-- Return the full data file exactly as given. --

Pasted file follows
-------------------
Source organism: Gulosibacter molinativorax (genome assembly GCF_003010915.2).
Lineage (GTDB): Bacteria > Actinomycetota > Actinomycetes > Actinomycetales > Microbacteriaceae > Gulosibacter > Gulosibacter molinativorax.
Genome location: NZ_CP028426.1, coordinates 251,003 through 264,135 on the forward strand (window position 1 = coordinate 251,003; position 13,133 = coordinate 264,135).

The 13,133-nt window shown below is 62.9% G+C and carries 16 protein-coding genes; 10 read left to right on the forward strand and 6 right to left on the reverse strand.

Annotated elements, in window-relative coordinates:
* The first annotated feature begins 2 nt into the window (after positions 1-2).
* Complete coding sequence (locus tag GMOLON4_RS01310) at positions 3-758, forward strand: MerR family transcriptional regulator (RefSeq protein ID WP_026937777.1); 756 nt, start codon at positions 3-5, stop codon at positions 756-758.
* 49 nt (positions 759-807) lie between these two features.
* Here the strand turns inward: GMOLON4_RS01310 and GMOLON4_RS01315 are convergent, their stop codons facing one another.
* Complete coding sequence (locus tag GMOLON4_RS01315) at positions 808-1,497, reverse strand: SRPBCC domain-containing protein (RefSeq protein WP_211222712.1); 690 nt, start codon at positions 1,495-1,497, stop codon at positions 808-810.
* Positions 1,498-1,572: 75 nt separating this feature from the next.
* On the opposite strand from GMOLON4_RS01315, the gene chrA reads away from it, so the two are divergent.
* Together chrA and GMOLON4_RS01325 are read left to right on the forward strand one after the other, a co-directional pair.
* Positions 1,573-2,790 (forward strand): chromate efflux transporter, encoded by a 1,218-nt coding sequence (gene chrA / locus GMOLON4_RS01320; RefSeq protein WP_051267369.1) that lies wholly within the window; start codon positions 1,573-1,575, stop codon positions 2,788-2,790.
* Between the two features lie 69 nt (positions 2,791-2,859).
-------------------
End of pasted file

Source organism: Gulosibacter molinativorax (genome assembly GCF_003010915.2).
Lineage (GTDB): Bacteria > Actinomycetota > Actinomycetes > Actinomycetales > Microbacteriaceae > Gulosibacter > Gulosibacter molinativorax.
Genome location: NZ_CP028426.1, coordinates 251,003 through 264,135 on the forward strand (window position 1 = coordinate 251,003; position 13,133 = coordinate 264,135).

The 13,133-nt window shown below is 62.9% G+C and carries 16 protein-coding genes; 10 read left to right on the forward strand and 6 right to left on the reverse strand.

Annotated elements, in window-relative coordinates:
* The first annotated feature begins 2 nt into the window (after positions 1-2).
* Complete coding sequence (locus tag GMOLON4_RS01310) at positions 3-758, forward strand: MerR family transcriptional regulator (RefSeq protein ID WP_026937777.1); 756 nt, start codon at positions 3-5, stop codon at positions 756-758.
* 49 nt (positions 759-807) lie between these two features.
* Here the strand turns inward: GMOLON4_RS01310 and GMOLON4_RS01315 are convergent, their stop codons facing one another.
* Complete coding sequence (locus tag GMOLON4_RS01315) at positions 808-1,497, reverse strand: SRPBCC domain-containing protein (RefSeq protein WP_211222712.1); 690 nt, start codon at positions 1,495-1,497, stop codon at positions 808-810.
* Positions 1,498-1,572: 75 nt separating this feature from the next.
* On the opposite strand from GMOLON4_RS01315, the gene chrA reads away from it, so the two are divergent.
* Together chrA and GMOLON4_RS01325 are read left to right on the forward strand one after the other, a co-directional pair.
* Positions 1,573-2,790 (forward strand): chromate efflux transporter, encoded by a 1,218-nt coding sequence (gene chrA / locus GMOLON4_RS01320; RefSeq protein WP_051267369.1) that lies wholly within the window; start codon positions 1,573-1,575, stop codon positions 2,788-2,790.
* Between the two features lie 69 nt (positions 2,791-2,859).